Homelessness Counts: Changes in Homelessness from 2005 to 2007
National Alliance to End Homelessness
Report | January 12, 2009
In 2007, the National Alliance to End Homelessness released Homelessness Counts, establishing a 2005 baseline for measuring progress in the fight to end homelessness. This report is a follow up to that report. Here, we analyze the changes from 2005 to 2007, looking more closely at changes at the state level and among subpopulations. Features of this report include:
- Comprehensive reporting in maps and tables of changes in chronic, family, unsheltered, and total homelessness at the national, state and community (CoC) level.
- Identification of the states and communities with the highest and lowest levels of homelessness (by subpopulation) and the largest changes in homelessness.
- An interactive, online map that features state profiles of homelessness characteristics, changes in homelessness from 2005 to 2007, and the economic indicators (unemployment, poverty, housing affordability) most closely associated with homelessness. Click here to access the interactive map.
- Discussions of counting methodologies, data limitations, and other important topics.
The report goes beyond HUD’s Third Annual Homeless Assessment Report (AHAR), published in July, 2008, by reporting on chronic, family, and other subpopulations at the state and community level (AHAR reports on these subpopulations at the national level only); by using a consistent January 2005 baseline for all comparisons (AHAR uses 2006 data for some communities and 2005 for others); and by offering a more comprehensive discussion of the 2005 and 2007 point-in-time count data.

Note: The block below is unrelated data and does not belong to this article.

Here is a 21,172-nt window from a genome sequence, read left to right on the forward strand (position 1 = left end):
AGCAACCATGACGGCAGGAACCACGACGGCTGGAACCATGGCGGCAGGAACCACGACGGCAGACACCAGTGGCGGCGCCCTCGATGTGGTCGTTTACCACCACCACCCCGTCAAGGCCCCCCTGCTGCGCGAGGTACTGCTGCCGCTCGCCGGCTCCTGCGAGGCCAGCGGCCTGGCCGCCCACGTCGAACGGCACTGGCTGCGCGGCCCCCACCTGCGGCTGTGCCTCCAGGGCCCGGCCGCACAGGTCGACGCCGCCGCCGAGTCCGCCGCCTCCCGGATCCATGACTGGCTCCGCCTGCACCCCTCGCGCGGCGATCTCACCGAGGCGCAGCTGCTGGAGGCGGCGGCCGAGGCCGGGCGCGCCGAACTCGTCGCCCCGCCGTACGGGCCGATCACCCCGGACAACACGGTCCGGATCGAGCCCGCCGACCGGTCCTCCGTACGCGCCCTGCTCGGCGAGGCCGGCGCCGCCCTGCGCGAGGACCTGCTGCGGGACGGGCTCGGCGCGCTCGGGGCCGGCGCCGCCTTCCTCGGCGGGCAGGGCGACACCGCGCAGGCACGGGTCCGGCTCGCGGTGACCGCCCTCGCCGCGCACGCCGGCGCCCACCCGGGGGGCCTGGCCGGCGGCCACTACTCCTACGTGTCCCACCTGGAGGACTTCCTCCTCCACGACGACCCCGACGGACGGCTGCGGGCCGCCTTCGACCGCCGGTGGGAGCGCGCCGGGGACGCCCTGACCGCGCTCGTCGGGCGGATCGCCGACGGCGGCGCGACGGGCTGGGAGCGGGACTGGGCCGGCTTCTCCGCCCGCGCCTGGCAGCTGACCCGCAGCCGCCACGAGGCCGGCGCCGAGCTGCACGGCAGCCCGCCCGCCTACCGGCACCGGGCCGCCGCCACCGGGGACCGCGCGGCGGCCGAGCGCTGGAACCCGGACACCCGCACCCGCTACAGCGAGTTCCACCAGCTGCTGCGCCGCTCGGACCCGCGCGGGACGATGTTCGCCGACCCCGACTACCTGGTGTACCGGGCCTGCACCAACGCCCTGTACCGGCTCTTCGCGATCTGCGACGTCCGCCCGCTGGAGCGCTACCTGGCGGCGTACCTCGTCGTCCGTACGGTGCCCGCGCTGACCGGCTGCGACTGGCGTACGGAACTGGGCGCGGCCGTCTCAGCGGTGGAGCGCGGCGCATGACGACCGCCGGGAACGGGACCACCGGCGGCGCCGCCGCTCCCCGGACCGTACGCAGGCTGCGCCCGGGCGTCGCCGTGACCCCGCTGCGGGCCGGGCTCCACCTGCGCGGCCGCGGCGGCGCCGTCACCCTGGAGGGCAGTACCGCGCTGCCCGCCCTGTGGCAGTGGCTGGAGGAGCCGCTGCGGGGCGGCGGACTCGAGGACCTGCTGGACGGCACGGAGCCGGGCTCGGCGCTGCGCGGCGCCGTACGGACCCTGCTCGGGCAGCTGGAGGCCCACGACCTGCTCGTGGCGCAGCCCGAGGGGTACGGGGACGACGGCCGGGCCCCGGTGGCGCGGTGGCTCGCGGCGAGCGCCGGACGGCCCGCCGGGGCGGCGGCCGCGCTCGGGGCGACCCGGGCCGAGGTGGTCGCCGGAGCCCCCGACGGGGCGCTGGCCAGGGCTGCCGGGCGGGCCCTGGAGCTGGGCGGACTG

Important findings include:
- The largest national decreases in homelessness were among unsheltered persons in families (30%) and chronically homeless adults (28%). Decreases were also reported in total (10%), overall family (18%), unsheltered (13%) and sheltered (4%) homelessness.
- Homeless persons in families, in 2007, represent 37% of the homeless population (down from 41% in 2005); chronically homeless persons represent 18% of the homeless population (down from 23% in 2005); the unsheltered homeless make up 42% of the homeless population (down from 44% in 2005).
- The focus in local Ten Year Plans to End Homelessness on chronic and family homelessness and increases in supportive housing targeted to chronically homeless individuals suggest that targeted local efforts account for the large decreases in family and chronic homelessness.